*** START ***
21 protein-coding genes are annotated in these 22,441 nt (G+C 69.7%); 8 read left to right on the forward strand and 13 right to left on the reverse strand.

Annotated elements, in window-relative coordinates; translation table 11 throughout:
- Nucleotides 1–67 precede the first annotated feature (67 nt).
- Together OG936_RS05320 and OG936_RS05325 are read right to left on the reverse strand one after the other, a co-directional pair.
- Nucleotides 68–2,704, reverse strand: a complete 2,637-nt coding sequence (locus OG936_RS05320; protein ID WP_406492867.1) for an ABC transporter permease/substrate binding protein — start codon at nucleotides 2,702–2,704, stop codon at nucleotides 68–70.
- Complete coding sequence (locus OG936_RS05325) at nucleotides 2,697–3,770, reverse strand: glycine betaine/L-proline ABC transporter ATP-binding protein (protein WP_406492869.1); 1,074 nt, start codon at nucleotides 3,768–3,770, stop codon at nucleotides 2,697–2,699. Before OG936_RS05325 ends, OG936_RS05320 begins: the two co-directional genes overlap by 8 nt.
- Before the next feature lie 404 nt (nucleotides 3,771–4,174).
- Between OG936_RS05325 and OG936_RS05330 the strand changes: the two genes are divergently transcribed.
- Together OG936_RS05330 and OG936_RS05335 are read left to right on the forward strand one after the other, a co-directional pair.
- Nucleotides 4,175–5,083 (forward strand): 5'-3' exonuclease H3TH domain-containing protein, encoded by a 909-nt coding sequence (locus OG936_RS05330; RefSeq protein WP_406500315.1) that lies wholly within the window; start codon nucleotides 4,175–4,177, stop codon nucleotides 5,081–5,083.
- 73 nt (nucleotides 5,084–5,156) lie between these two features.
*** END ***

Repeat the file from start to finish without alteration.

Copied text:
21 protein-coding genes are annotated in these 22,441 nt (G+C 69.7%); 8 read left to right on the forward strand and 13 right to left on the reverse strand.

Annotated elements, in window-relative coordinates; translation table 11 throughout:
- Nucleotides 1–67 precede the first annotated feature (67 nt).
- Together OG936_RS05320 and OG936_RS05325 are read right to left on the reverse strand one after the other, a co-directional pair.
- Nucleotides 68–2,704, reverse strand: a complete 2,637-nt coding sequence (locus OG936_RS05320; protein ID WP_406492867.1) for an ABC transporter permease/substrate binding protein — start codon at nucleotides 2,702–2,704, stop codon at nucleotides 68–70.
- Complete coding sequence (locus OG936_RS05325) at nucleotides 2,697–3,770, reverse strand: glycine betaine/L-proline ABC transporter ATP-binding protein (protein WP_406492869.1); 1,074 nt, start codon at nucleotides 3,768–3,770, stop codon at nucleotides 2,697–2,699. Before OG936_RS05325 ends, OG936_RS05320 begins: the two co-directional genes overlap by 8 nt.
- Before the next feature lie 404 nt (nucleotides 3,771–4,174).
- Between OG936_RS05325 and OG936_RS05330 the strand changes: the two genes are divergently transcribed.
- Together OG936_RS05330 and OG936_RS05335 are read left to right on the forward strand one after the other, a co-directional pair.
- Nucleotides 4,175–5,083 (forward strand): 5'-3' exonuclease H3TH domain-containing protein, encoded by a 909-nt coding sequence (locus OG936_RS05330; RefSeq protein WP_406500315.1) that lies wholly within the window; start codon nucleotides 4,175–4,177, stop codon nucleotides 5,081–5,083.
- 73 nt (nucleotides 5,084–5,156) lie between these two features.